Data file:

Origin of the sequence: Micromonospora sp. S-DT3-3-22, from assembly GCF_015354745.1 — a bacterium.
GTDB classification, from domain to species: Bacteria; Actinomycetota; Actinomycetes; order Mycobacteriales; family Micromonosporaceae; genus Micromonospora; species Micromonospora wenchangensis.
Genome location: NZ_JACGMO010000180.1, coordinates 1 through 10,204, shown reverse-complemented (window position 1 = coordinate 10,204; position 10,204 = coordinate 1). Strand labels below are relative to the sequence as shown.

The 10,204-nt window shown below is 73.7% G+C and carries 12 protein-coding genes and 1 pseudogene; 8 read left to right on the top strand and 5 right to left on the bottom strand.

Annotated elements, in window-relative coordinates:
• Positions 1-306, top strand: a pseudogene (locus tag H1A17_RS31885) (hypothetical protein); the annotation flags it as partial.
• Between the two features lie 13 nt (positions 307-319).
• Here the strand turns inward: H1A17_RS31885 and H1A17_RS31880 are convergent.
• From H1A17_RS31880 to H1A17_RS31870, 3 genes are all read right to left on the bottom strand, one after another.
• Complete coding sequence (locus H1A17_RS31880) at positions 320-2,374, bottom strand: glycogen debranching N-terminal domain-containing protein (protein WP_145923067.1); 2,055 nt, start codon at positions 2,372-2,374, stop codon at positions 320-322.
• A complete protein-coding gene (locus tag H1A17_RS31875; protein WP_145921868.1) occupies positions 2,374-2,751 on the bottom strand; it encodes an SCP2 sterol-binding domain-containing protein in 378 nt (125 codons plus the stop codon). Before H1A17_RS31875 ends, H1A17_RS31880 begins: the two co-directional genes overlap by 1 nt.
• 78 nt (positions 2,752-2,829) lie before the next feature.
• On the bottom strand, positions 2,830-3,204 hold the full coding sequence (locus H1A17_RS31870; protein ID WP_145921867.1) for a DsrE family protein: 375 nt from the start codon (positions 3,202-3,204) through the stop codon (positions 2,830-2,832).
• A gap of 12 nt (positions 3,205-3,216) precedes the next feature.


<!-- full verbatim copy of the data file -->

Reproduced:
Origin of the sequence: Micromonospora sp. S-DT3-3-22, from assembly GCF_015354745.1 — a bacterium.
GTDB classification, from domain to species: Bacteria; Actinomycetota; Actinomycetes; order Mycobacteriales; family Micromonosporaceae; genus Micromonospora; species Micromonospora wenchangensis.
Genome location: NZ_JACGMO010000180.1, coordinates 1 through 10,204, shown reverse-complemented (window position 1 = coordinate 10,204; position 10,204 = coordinate 1). Strand labels below are relative to the sequence as shown.

The 10,204-nt window shown below is 73.7% G+C and carries 12 protein-coding genes and 1 pseudogene; 8 read left to right on the top strand and 5 right to left on the bottom strand.

Annotated elements, in window-relative coordinates:
• Positions 1-306, top strand: a pseudogene (locus tag H1A17_RS31885) (hypothetical protein); the annotation flags it as partial.
• Between the two features lie 13 nt (positions 307-319).
• Here the strand turns inward: H1A17_RS31885 and H1A17_RS31880 are convergent.
• From H1A17_RS31880 to H1A17_RS31870, 3 genes are all read right to left on the bottom strand, one after another.
• Complete coding sequence (locus H1A17_RS31880) at positions 320-2,374, bottom strand: glycogen debranching N-terminal domain-containing protein (protein WP_145923067.1); 2,055 nt, start codon at positions 2,372-2,374, stop codon at positions 320-322.
• A complete protein-coding gene (locus tag H1A17_RS31875; protein WP_145921868.1) occupies positions 2,374-2,751 on the bottom strand; it encodes an SCP2 sterol-binding domain-containing protein in 378 nt (125 codons plus the stop codon). Before H1A17_RS31875 ends, H1A17_RS31880 begins: the two co-directional genes overlap by 1 nt.
• 78 nt (positions 2,752-2,829) lie before the next feature.
• On the bottom strand, positions 2,830-3,204 hold the full coding sequence (locus H1A17_RS31870; protein ID WP_145921867.1) for a DsrE family protein: 375 nt from the start codon (positions 3,202-3,204) through the stop codon (positions 2,830-2,832).
• A gap of 12 nt (positions 3,205-3,216) precedes the next feature.